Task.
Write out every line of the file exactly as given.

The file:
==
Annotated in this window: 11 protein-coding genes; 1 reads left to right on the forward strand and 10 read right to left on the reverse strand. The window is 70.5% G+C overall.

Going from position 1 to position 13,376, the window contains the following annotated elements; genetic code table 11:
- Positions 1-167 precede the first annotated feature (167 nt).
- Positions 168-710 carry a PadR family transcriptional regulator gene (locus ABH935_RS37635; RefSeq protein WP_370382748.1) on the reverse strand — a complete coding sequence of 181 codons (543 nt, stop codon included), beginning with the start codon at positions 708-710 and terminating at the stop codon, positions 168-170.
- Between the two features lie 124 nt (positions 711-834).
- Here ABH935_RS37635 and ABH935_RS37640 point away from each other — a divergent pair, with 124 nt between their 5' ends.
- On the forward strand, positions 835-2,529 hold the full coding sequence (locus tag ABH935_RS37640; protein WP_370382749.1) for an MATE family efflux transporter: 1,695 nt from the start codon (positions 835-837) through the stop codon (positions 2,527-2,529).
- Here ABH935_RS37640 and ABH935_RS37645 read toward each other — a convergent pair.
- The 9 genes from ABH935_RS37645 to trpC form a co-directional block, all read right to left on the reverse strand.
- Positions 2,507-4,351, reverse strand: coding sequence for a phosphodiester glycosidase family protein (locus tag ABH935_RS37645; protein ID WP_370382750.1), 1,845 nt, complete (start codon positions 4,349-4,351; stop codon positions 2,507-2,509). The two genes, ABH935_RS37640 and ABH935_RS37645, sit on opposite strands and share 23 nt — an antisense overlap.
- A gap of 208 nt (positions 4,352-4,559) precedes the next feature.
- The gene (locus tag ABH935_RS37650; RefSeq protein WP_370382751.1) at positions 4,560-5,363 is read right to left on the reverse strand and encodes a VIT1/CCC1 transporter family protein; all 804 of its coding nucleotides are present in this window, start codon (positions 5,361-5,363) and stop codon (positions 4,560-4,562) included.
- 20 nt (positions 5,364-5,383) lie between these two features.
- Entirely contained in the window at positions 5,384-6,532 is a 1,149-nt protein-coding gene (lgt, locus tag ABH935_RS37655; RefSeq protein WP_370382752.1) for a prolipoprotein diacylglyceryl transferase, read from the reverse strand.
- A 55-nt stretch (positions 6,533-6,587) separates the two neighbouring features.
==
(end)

Annotated in this window: 11 protein-coding genes; 1 reads left to right on the forward strand and 10 read right to left on the reverse strand. The window is 70.5% G+C overall.

Going from position 1 to position 13,376, the window contains the following annotated elements; genetic code table 11:
- Positions 1-167 precede the first annotated feature (167 nt).
- Positions 168-710 carry a PadR family transcriptional regulator gene (locus ABH935_RS37635; RefSeq protein WP_370382748.1) on the reverse strand — a complete coding sequence of 181 codons (543 nt, stop codon included), beginning with the start codon at positions 708-710 and terminating at the stop codon, positions 168-170.
- Between the two features lie 124 nt (positions 711-834).
- Here ABH935_RS37635 and ABH935_RS37640 point away from each other — a divergent pair, with 124 nt between their 5' ends.
- On the forward strand, positions 835-2,529 hold the full coding sequence (locus tag ABH935_RS37640; protein WP_370382749.1) for an MATE family efflux transporter: 1,695 nt from the start codon (positions 835-837) through the stop codon (positions 2,527-2,529).
- Here ABH935_RS37640 and ABH935_RS37645 read toward each other — a convergent pair.
- The 9 genes from ABH935_RS37645 to trpC form a co-directional block, all read right to left on the reverse strand.
- Positions 2,507-4,351, reverse strand: coding sequence for a phosphodiester glycosidase family protein (locus tag ABH935_RS37645; protein ID WP_370382750.1), 1,845 nt, complete (start codon positions 4,349-4,351; stop codon positions 2,507-2,509). The two genes, ABH935_RS37640 and ABH935_RS37645, sit on opposite strands and share 23 nt — an antisense overlap.
- A gap of 208 nt (positions 4,352-4,559) precedes the next feature.
- The gene (locus tag ABH935_RS37650; RefSeq protein WP_370382751.1) at positions 4,560-5,363 is read right to left on the reverse strand and encodes a VIT1/CCC1 transporter family protein; all 804 of its coding nucleotides are present in this window, start codon (positions 5,361-5,363) and stop codon (positions 4,560-4,562) included.
- 20 nt (positions 5,364-5,383) lie between these two features.
- Entirely contained in the window at positions 5,384-6,532 is a 1,149-nt protein-coding gene (lgt, locus tag ABH935_RS37655; RefSeq protein WP_370382752.1) for a prolipoprotein diacylglyceryl transferase, read from the reverse strand.
- A 55-nt stretch (positions 6,533-6,587) separates the two neighbouring features.